The figure of Wisdom ‘at play’ in creation is given to us in Proverbs 8.
‘Does not wisdom call … Lord created me at the beginning of his work the first of his acts of long ago… Then I was beside him, like a master worker; and I was daily his delight, rejoicing before him always, rejoicing in his inhabited world and delighting in the human race.’
Thomas Merton describes the figure of Wisdom most memorably in his work ‘Hagia Sophia’. ‘Sophia, the feminine child, is playing in the world, obvious and unseen, playing at all times before the Creator… Sophia is Gift is Spirit… She is God-given and God Himself as Gift.’ Here there is such a clear contrast with the ‘feminine’ and playful association with wisdom rather than the serious pragmatic, rational and more ‘masculine’ approach to life where everything has a point and purpose. I like to think rather than a gender divide this is about the child mind and about encouraging spontaneity and joy and freedom. It’s really the balance that we need between the two but at the moment the pragmatic and the rational seem to suggest that the other perspective has no relevance. This of course is the destruction of creation where knowledge has led to great power and creation is merely a means to an end. The effect of course is that we then become disorientated and spiritually restricted forced into a cul-de-sac.
Analysis can help here because we are reminded in therapeutic work that the child is ever present and that there needs to be a balance of the adult and the child part of ourselves within the psyche. We might think that we grow up and leave childhood behind but it becomes painfully clear that trauma can always return and that new sadnesses can potentially overwhelm and disturb us and remind us of past losses and fears. So rather than feel that we’ve sorted out the child part of ourselves once and for all it is salutary to remember that that can never be the case and that the child part of ourselves – the best part – can remind us of feelings of curiosity spontaneity and creativity.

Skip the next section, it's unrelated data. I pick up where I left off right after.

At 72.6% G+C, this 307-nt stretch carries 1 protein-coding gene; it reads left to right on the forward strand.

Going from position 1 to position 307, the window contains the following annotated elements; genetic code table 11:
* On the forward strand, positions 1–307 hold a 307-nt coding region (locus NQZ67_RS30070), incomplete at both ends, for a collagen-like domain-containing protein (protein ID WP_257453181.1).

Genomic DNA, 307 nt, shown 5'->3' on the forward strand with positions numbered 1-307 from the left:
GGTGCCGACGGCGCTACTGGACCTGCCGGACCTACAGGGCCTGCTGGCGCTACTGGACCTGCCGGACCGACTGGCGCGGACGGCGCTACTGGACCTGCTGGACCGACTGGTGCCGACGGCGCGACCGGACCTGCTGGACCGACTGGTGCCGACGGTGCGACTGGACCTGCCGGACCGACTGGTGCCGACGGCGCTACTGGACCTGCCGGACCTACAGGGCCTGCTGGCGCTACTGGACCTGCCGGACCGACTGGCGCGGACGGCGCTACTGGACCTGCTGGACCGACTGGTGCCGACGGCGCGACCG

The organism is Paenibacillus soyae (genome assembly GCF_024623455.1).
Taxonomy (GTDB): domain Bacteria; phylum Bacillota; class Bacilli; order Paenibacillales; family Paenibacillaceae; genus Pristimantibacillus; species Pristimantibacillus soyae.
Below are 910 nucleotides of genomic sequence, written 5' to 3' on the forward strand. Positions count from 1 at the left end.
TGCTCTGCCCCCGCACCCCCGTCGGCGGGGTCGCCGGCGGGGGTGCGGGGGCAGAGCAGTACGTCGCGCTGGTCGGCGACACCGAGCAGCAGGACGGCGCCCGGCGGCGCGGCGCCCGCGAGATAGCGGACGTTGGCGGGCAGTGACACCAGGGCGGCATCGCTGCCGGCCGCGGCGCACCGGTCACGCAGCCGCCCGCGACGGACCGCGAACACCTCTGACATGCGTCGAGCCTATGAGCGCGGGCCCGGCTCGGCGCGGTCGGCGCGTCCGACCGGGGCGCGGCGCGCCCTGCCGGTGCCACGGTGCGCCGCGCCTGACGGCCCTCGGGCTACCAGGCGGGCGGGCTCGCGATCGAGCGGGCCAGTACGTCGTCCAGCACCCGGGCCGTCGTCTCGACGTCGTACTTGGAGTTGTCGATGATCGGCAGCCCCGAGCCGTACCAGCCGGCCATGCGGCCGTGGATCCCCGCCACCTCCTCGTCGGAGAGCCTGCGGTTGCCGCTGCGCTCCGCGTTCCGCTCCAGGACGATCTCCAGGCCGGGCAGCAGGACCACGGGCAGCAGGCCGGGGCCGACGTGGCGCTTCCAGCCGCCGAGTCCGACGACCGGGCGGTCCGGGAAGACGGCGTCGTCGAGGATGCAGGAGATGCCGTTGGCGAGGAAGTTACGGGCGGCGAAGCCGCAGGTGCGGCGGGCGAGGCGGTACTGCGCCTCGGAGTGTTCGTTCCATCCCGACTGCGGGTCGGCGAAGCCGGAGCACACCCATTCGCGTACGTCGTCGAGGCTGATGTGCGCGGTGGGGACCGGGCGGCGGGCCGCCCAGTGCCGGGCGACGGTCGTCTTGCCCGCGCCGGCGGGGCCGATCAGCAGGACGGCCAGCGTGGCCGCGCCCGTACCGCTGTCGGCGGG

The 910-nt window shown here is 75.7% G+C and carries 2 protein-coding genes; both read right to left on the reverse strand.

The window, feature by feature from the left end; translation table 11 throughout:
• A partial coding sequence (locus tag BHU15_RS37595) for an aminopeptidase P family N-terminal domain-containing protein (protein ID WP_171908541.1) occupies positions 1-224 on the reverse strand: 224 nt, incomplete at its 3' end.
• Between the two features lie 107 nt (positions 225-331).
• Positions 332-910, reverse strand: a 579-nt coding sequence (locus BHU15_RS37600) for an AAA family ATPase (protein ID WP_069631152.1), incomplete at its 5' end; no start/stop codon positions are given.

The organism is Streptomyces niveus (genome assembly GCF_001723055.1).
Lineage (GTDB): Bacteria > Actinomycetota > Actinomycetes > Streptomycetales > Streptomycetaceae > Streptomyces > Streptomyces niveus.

Always there are the outer and the inner, the conscious and the unconscious. One of the great contributions of Carl Jung was his willingness to see both the darkest aspects of human nature and the possibility of redemption through self-knowledge so there are always these main currents and coexisting streams both of which can keep us in balance. Proper relationship of the two aspects – masculine and feminine – visible and invisible – adult and child is not that one triumphs over the other nor that one discredits the other but rather is a commitment to the process of bringing about an understanding between the two worlds. Because of course underneath it all and if only we could see it with a different perspective we would know there is only the one world and that we are all part of the single system. June Singer a Jungian analyst writes ‘In the Eye of Wisdom we are all equals, participants in one coherent cosmic system… All we need to set the world aright is here. We only have to see it.’
Wisdom is very much about being able to see the sacred in the very ordinary and how what appears to be completely separate or disparate is in fact in unity. There is a sense in which as we meditate and use contemplative prayer it is easier to be and feel connected – not least with all the others who were sitting in silence throughout the world, whatever their faith or tradition. For surely in silence we understand that we are all one it’s only as we begin to talk and discuss and express our views and try to dominate one another with them that things begin to fall apart and become stressed.